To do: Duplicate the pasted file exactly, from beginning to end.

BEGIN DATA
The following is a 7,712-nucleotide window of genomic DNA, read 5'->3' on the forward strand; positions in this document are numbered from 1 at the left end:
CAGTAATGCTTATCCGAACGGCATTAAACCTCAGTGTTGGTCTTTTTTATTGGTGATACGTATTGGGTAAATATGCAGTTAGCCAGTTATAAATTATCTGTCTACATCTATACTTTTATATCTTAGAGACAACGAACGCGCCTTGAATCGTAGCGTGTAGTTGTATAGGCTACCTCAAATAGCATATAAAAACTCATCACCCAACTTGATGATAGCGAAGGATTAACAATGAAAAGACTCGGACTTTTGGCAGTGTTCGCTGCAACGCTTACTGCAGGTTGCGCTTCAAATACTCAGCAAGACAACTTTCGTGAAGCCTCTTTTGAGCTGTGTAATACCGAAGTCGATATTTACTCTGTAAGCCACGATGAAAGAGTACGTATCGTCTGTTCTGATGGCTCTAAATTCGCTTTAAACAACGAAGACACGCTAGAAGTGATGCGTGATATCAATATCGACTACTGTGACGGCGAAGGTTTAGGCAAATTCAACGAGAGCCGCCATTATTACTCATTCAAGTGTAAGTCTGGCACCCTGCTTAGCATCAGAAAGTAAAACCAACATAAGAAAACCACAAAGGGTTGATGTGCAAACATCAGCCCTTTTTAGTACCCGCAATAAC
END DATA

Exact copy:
The following is a 7,712-nucleotide window of genomic DNA, read 5'->3' on the forward strand; positions in this document are numbered from 1 at the left end:
CAGTAATGCTTATCCGAACGGCATTAAACCTCAGTGTTGGTCTTTTTTATTGGTGATACGTATTGGGTAAATATGCAGTTAGCCAGTTATAAATTATCTGTCTACATCTATACTTTTATATCTTAGAGACAACGAACGCGCCTTGAATCGTAGCGTGTAGTTGTATAGGCTACCTCAAATAGCATATAAAAACTCATCACCCAACTTGATGATAGCGAAGGATTAACAATGAAAAGACTCGGACTTTTGGCAGTGTTCGCTGCAACGCTTACTGCAGGTTGCGCTTCAAATACTCAGCAAGACAACTTTCGTGAAGCCTCTTTTGAGCTGTGTAATACCGAAGTCGATATTTACTCTGTAAGCCACGATGAAAGAGTACGTATCGTCTGTTCTGATGGCTCTAAATTCGCTTTAAACAACGAAGACACGCTAGAAGTGATGCGTGATATCAATATCGACTACTGTGACGGCGAAGGTTTAGGCAAATTCAACGAGAGCCGCCATTATTACTCATTCAAGTGTAAGTCTGGCACCCTGCTTAGCATCAGAAAGTAAAACCAACATAAGAAAACCACAAAGGGTTGATGTGCAAACATCAGCCCTTTTTAGTACCCGCAATAAC